If you are a craftsperson interested in the possibility of marketing your crafts, the following is provided as a resource list:
A listing of shops which purchase or take on consignment hand-crafted items can be obtained from:
- Bernu, 802 County Road 69, Bivey, MN 55709 (550 shops).
- Directory of Craft Shops/Galleries, available from The Front Room Publishers, P.O. Box 1541, Clifton, NJ 07015-1541 (over 1,500 listings).
- The Francisco Enterprise, 572 143rd Street, Caledonia, MI 49316 (2,800 buyers listed alphabetically and by zip code).
Check with your local library to see if they stock, or can obtain for you through inter-library loan, the following books. Any bookstore should be able to order those still in print if they prove to be of particular value.
Business Forms and Contracts (In Plain English) for Craftspeople: Sound Information Without the Legal Mumbo-Jumbo by Leonard DuBoff, Interweave Press, 201 East Fourth Street, Loveland, CO 80537. (Includes IRS requirements, copyright issues, collection letter, consignment and commission contracts and other topics.)
The Craftworker’s Market, Writer’s Digest Books, 9933 Alliance Road, Cincinnati, OH 45242.
The Crafts Supply Book: A Comprehensive Shop-by-Mail Guide by Margaret Boyd, available from Storey’s How-To Books for Country Living, Schoolhouse Road, Pownal, VT 05261.
How to Market Your Crafts to Retail Stores: A Complete Guide from Product Evaluation to Product Distribution by Dave Malby, TPS Publications, 8725 Ridge Road, Newcastle, CA 95658. (I have been told this is a particularly good one.)
How to Sell at Arts and Craft Shows by Kathleen and Robert Schultz, Sandune Press, P.O. Box 58, Mosca, CO 81146.
How to Sell What You Make: The Business of Marketing Crafts by Paul Gerhards, available from Storey’s How-To Books for Country Living (address above).
The Law (in Plain English) for Crafts People by Leonard DuBoff, available from Northwind Farm Publications, RR 2, Box 246, Shevlin, MN 56676.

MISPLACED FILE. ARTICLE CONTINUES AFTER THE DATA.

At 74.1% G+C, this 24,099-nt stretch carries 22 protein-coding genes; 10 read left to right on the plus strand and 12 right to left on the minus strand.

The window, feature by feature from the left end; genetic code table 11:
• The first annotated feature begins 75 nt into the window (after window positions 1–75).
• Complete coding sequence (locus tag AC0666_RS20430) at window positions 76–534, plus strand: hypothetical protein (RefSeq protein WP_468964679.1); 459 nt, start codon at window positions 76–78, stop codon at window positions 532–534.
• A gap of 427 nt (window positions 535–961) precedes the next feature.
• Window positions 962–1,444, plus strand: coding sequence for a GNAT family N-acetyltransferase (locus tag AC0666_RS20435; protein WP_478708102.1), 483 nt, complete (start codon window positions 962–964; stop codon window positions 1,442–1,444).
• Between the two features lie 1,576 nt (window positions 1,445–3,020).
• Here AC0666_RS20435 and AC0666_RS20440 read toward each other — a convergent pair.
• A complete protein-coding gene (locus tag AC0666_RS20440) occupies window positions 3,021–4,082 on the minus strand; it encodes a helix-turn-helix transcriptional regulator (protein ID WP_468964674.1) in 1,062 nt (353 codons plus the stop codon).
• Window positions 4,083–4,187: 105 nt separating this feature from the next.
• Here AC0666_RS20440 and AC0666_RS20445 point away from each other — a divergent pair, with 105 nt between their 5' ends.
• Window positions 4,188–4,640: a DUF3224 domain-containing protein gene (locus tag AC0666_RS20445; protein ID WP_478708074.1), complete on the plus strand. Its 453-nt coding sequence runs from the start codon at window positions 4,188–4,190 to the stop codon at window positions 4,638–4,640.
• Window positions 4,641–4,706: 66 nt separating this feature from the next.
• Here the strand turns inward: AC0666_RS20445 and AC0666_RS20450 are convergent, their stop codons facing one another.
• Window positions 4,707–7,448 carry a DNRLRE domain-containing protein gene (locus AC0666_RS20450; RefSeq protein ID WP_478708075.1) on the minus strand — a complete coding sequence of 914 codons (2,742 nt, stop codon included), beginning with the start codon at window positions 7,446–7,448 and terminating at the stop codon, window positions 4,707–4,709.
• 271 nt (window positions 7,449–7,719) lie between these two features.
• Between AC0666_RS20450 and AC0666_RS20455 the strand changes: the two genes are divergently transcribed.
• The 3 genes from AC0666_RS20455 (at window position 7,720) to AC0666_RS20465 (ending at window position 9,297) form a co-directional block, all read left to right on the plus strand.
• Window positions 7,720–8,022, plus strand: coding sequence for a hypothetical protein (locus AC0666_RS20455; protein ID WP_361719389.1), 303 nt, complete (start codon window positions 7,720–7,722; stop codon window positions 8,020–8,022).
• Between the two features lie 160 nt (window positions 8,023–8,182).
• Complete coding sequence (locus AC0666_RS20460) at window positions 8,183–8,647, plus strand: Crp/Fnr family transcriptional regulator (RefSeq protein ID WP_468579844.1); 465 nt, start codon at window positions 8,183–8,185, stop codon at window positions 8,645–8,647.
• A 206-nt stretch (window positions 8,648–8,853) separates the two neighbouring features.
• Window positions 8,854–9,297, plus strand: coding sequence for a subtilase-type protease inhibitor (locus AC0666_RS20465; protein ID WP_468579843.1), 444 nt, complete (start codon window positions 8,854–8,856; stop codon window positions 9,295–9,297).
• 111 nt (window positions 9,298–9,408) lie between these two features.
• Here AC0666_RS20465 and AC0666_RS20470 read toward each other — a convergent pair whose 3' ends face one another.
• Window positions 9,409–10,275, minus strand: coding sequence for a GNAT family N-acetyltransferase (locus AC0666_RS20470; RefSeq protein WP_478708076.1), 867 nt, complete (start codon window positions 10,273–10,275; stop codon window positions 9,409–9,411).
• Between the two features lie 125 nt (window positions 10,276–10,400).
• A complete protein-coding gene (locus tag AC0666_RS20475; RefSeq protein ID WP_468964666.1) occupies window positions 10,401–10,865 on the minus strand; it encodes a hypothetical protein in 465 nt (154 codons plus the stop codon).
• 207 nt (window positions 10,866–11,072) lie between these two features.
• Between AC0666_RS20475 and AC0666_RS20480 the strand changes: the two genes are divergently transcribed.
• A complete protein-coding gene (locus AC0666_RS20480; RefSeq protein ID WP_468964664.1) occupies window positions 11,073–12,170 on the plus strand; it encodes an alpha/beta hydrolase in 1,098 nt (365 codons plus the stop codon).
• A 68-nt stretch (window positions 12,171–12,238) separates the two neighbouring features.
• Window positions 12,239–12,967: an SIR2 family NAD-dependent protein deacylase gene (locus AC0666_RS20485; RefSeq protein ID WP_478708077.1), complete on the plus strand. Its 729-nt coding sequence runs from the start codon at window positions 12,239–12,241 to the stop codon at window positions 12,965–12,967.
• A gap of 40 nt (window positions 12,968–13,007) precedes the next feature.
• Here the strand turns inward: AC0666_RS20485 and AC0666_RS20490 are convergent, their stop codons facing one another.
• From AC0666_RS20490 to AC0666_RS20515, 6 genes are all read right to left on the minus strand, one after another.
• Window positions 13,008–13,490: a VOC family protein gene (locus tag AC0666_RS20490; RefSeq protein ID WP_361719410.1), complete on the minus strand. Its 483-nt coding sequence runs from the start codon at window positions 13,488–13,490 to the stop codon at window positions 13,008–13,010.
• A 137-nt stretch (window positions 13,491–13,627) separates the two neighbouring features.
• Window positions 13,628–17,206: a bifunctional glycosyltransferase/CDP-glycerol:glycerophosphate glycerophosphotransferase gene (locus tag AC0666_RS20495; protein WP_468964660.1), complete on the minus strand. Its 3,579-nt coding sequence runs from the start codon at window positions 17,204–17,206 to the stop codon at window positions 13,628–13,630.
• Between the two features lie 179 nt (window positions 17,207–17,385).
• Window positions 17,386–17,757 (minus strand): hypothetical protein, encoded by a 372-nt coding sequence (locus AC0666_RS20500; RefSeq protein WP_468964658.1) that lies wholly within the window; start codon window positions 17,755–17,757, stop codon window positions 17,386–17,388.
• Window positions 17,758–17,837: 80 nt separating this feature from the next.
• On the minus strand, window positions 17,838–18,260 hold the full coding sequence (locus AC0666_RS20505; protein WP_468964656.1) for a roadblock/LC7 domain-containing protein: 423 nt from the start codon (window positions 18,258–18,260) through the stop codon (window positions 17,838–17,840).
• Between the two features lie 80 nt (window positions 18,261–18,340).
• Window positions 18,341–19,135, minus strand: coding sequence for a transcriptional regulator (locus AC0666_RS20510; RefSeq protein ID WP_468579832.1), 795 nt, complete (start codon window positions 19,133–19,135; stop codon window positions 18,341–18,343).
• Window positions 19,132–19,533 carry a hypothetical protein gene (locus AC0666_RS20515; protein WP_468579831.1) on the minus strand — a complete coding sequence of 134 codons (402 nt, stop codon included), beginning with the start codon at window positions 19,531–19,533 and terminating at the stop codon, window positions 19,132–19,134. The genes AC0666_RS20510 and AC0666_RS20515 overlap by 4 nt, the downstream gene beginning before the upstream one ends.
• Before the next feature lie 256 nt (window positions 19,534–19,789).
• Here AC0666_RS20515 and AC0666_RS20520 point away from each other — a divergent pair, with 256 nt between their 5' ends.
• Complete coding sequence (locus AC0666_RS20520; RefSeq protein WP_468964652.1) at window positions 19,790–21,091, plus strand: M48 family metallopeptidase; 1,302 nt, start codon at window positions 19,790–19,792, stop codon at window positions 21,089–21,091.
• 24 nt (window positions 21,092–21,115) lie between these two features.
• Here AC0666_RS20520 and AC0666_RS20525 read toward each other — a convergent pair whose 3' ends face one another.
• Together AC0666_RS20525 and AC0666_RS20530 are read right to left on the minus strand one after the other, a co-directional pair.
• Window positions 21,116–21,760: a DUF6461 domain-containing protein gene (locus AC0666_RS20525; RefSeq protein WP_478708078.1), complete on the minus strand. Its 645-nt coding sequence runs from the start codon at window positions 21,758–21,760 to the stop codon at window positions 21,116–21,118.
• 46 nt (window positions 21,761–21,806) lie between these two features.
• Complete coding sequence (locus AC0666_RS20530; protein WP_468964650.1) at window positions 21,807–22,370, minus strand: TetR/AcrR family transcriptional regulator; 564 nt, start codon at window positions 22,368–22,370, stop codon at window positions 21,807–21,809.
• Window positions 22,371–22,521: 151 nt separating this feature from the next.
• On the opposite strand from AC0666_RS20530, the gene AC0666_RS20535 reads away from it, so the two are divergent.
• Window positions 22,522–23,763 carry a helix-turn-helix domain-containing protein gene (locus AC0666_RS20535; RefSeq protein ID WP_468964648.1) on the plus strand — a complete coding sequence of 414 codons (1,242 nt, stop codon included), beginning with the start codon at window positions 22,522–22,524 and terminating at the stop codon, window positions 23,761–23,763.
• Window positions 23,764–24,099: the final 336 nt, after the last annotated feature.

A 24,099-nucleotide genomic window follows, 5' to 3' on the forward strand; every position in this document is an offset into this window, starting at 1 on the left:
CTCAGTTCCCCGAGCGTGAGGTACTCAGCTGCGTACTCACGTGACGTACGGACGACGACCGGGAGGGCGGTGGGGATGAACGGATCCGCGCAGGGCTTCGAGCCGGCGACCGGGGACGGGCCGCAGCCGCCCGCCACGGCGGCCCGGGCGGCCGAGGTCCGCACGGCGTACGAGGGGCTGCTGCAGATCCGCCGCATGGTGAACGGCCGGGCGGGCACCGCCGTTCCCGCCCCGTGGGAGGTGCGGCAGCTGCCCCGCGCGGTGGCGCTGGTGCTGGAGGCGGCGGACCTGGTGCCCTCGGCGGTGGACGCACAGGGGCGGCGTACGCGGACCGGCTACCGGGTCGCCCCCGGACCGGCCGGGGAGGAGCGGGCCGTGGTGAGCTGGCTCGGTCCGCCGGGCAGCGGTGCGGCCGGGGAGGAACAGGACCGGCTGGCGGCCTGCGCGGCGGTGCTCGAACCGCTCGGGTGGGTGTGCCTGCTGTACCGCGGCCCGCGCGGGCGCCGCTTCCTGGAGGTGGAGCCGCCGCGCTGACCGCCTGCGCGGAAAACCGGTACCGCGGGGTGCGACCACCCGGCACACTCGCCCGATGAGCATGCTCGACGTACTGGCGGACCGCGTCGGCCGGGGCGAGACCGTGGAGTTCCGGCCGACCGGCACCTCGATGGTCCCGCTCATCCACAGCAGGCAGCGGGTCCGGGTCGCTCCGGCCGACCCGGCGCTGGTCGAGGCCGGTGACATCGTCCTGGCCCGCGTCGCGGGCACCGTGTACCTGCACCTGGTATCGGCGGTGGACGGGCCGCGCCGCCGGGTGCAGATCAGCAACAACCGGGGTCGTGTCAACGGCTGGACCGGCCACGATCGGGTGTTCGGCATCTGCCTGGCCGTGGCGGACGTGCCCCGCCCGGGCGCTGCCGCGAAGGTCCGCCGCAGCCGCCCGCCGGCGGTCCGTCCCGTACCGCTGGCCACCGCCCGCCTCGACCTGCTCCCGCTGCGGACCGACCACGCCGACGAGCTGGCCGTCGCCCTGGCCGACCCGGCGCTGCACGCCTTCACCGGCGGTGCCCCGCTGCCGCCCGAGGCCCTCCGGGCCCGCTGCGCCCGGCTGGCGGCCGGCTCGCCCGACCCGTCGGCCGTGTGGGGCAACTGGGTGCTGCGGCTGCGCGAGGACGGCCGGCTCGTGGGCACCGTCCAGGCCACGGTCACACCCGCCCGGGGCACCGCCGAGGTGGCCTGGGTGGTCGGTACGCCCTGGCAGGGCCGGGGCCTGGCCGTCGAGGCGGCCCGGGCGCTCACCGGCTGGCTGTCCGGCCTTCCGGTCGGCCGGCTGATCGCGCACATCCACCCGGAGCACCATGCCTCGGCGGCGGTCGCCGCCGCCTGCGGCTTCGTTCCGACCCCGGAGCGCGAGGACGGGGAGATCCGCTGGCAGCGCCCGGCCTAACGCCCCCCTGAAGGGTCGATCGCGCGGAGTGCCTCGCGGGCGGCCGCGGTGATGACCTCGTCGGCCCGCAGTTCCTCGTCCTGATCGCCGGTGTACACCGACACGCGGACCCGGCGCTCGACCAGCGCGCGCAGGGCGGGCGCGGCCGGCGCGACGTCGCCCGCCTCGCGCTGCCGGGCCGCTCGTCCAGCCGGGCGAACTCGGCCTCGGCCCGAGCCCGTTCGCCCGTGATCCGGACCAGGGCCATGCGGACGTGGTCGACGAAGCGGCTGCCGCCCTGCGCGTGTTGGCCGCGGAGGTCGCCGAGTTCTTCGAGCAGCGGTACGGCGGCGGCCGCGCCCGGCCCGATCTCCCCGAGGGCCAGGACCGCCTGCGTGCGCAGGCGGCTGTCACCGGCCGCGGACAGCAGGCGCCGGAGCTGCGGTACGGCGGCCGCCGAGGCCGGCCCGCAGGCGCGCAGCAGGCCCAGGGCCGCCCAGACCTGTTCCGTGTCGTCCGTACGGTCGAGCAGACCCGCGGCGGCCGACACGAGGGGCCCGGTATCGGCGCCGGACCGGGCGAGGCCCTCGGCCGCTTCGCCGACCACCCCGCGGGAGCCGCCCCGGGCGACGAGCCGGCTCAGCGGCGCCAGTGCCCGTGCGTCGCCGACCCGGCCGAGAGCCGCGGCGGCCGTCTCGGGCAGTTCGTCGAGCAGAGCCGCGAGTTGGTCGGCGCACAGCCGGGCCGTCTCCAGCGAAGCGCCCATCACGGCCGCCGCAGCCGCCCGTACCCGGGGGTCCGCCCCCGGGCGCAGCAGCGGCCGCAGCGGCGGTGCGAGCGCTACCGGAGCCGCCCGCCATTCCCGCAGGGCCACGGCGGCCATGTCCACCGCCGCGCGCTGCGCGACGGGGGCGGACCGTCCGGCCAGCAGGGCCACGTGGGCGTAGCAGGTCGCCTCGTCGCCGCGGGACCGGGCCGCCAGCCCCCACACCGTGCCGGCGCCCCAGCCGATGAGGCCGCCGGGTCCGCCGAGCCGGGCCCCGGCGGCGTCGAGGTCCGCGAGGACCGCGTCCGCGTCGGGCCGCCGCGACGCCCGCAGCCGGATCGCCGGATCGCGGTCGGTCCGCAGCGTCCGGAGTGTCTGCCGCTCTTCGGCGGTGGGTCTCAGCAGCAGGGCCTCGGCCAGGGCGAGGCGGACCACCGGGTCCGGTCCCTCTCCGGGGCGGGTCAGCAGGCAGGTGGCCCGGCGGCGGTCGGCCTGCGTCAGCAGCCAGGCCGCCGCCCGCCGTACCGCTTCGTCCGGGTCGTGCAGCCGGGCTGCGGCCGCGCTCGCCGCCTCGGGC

Selling Arts and Crafts by Mail Order by Allan Smith, Success Publishing, 2812 Bayonne Drive, Box 30965, Palm Beach Gardens, FL 33420.
Selling What You Make: Profits from Your Handcrafts by J. Seitz, TAB Books.
You Can Make Money from Your Arts and Crafts: The Arts & Crafts Marketing Book by Steve and Cindy Long, available from Storey’s How-To Books for Country Living (address above).
The Craft Fair Guide (quarterly magazine), P.O. Box 5062, Mill Valley, CA 94942 (lists and reviews craft shows).
Sunshine Artists Monthly (magazine), 1700 Sunset Drive, Longwood, FL 32750 (lists craft shows and festivals plus craft-related articles).
Available on the internet is Professional Crafter’s Supply Directory. TPS Publications (address above). For a small monthly fee subscribers can search nearly 100 catalogues involving over 1,200 wholesale outlets to find the lowest prices on supplies and materials. Information is continually updated.
If you are interested in marketing your crafts nationally, contact The Front Room Publishers (address above) to be listed in its annual Creative Crafter’s Directory. This company also sells a number of crafts-related books or booklets, such as Marketing Crafts Through a Home-Party System, Wholesale Craft Supply Sources, Directory of Wholesale Representatives, How to Market Your Handicrafts to Shops and How to be a Weekend Entrepreneur: Making Money at Craft Fairs and Trade Shows. In addition, they publish Craft Marketing News, which provides current industry-related news for artisans, producers of handicrafts, designers and arts and crafts shop owners.
The above information does not include all of the resources available, but should give you a pretty good start. For other references check with large libraries or large bookstores to see if they have Books in Print via CD on a personal computer or access to it on-line. You can then query on key words. Also consult the Encyclopedia of Associations and periodical guides in the library reference section for craft associations and other periodicals.
You will have to determine your own level of involvement. Making one of something is fun. Making ten of something for a community park arts and crafts show is interesting. Having to make 1,000 of an identical item to fill a wholesale order may be an entirely different matter.
(This information was excerpted from Ken’s book, How to Earn Extra Money in the Country. It is available directly from him at no cost at firstname.lastname@example.org. For those without a PC, see if the one at your local library can handle Word for Windows 97. If so, a diskette can be obtained from Ken at 1645 West Blue Creek Road, Waverly, TN 37185 by sending five first class stamps to cover the cost.)